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Community board gives thumbs-down to the proposed 17-story hotel adjacent to Long Island City YMCA

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A proposed deal between the Long Island City YMCA and a developer looking to construct a 17-story hotel got a thumbs-down from members of Community Board 2.

During its monthly meeting on Thursday in Sunnyside, the board unanimously recommended that the sale of the YMCA’s air rights not move forward. If completed, the sale would allow the developer to build 17 stories instead of 14 stories as-of-right.

The Boards of Standards and Appeals (BSA) granted a variance to the facility in the ’90s to allow for community facility use. It was then granted a variance in 1996 to allow for a rear yard, according to attorney Eric Palatnik, who represents both the YMCA and developer.

Now, the YMCA, located at 32-23 Queens Blvd., must gain permission from the BSA to sell 40,000 square feet of unused air rights. The developer, which has purchased the 20,000-square-foot lot adjacent to the Y at 32-45 Queens Blvd., can currently build five stories of hotel space and 10 stories of commercial space, Palatnik said.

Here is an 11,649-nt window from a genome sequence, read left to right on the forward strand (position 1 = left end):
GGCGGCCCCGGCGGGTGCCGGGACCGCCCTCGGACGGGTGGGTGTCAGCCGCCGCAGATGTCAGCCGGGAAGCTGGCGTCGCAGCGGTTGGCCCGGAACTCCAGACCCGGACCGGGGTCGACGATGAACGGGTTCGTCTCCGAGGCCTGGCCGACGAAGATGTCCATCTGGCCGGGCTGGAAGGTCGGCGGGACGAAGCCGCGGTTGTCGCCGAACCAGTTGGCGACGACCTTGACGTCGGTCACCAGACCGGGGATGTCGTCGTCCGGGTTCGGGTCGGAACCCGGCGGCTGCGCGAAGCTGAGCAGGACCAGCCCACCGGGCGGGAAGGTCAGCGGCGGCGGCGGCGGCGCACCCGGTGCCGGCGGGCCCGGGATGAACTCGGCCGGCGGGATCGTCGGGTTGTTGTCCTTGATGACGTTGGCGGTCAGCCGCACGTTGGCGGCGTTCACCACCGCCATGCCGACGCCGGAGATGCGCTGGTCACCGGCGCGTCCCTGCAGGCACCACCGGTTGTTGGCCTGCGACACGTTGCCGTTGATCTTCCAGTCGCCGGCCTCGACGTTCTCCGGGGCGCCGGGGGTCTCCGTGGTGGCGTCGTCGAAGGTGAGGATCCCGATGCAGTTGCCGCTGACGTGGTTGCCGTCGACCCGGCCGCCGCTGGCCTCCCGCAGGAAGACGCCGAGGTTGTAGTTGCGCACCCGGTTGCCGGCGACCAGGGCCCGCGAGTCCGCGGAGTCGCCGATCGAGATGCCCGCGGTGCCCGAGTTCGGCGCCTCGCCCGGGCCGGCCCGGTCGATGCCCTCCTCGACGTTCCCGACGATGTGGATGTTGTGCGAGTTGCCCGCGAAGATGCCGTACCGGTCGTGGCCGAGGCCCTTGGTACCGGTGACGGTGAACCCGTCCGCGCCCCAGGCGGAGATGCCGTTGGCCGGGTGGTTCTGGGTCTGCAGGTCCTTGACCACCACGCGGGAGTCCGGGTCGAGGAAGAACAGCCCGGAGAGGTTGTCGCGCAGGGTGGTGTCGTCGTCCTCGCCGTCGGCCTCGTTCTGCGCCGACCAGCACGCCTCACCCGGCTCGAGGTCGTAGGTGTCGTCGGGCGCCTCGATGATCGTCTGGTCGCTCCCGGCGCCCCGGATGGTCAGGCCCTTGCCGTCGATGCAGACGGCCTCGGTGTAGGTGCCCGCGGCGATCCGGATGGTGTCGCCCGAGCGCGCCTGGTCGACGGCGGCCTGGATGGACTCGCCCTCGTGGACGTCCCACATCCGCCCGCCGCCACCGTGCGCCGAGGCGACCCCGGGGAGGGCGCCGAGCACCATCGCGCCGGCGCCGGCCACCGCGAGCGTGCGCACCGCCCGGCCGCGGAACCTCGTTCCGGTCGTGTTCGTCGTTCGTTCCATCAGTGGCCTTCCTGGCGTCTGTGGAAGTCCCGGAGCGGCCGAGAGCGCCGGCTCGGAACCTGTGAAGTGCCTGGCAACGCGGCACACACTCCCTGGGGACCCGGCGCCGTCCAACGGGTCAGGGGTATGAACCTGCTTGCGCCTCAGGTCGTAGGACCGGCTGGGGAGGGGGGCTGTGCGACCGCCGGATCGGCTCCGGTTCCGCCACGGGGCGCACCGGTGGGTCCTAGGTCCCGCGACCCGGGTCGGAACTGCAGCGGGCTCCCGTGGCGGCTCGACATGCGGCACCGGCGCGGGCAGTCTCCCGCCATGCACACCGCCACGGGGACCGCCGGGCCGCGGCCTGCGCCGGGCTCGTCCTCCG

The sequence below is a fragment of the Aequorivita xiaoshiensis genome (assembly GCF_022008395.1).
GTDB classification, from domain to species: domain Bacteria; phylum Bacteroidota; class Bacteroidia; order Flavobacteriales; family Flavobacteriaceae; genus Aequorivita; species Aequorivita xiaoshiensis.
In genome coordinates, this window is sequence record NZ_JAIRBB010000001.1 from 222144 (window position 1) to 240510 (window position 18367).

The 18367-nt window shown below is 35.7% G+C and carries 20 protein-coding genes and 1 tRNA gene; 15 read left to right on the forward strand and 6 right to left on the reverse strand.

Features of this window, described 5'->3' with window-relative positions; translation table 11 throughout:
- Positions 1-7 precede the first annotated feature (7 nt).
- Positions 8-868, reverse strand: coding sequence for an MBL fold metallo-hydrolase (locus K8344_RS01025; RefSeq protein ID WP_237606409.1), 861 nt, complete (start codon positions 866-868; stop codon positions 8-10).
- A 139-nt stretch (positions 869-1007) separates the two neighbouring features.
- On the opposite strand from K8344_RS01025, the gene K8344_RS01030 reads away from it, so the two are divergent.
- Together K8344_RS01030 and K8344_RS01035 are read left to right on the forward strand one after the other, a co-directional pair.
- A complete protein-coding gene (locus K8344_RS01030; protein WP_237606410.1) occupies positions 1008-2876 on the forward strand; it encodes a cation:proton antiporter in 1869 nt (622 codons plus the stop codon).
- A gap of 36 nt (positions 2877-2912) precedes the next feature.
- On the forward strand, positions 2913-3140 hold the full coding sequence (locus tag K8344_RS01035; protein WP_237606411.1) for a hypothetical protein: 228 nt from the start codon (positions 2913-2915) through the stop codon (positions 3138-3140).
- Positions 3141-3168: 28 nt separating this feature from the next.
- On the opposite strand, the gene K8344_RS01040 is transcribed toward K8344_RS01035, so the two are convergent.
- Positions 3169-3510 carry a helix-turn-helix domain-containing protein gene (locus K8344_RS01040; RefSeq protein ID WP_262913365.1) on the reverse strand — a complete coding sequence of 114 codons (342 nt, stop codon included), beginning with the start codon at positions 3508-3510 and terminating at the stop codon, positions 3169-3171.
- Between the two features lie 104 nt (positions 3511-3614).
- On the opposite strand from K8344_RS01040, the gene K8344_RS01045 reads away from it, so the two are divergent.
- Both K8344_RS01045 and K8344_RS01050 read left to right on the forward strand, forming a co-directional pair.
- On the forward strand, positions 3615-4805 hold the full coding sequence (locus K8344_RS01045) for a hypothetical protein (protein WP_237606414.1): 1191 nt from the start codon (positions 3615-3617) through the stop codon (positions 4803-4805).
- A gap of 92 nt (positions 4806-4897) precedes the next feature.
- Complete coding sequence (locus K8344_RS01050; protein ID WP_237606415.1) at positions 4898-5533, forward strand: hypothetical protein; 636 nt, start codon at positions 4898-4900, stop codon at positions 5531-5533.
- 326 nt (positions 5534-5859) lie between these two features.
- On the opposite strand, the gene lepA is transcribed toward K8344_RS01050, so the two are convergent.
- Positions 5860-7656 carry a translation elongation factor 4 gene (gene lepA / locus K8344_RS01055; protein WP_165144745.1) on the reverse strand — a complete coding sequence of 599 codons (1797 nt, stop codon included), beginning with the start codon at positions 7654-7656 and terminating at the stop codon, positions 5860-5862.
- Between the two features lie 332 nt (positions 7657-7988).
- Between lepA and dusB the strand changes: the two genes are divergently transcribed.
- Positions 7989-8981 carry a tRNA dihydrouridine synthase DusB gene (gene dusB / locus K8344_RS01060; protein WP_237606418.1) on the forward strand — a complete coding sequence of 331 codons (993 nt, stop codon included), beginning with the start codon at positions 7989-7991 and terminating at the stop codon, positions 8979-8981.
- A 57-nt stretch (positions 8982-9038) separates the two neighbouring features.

The YMCA is seeking permission from the BSA to transfer the air rights so the developer can build a 17-story hotel with floors 15 through 17 for medical office space.

Paul Koester, senior vice president of governmental affairs for the YMCA, said the sale price is $1.9 million. He also said $250,000 will be invested back into the Long Island City YMCA locker rooms while the remaining amount will be used for long-term maintenance of Y’s throughout the city.

“Half of our buildings are 80 years and older so our maintenance needs are substantial and we are 501(c)(3) nonprofit and we have a responsibility of making sure that our properties are up to code, are going to be attractive and in good operating condition,” Koester said.

He also added that the facility has additional space that it may use one day to expand.

CB 2 Chairman Pat O’Brien said that there are already a proliferation of hotels in the community and that the board was disappointed when the developer did not meet with them to discuss his vision.

“The one thing that this community does not need more of are hotels,” O’Brien said. “We’re a little suspect of new hotels coming in where in effect it’s being developed behind door number 3 because the developer has never come to meet with us [and tell us] what his plans are.”

Though the board recommended to vote against the transfer of air rights, the BSA will make the final decision.

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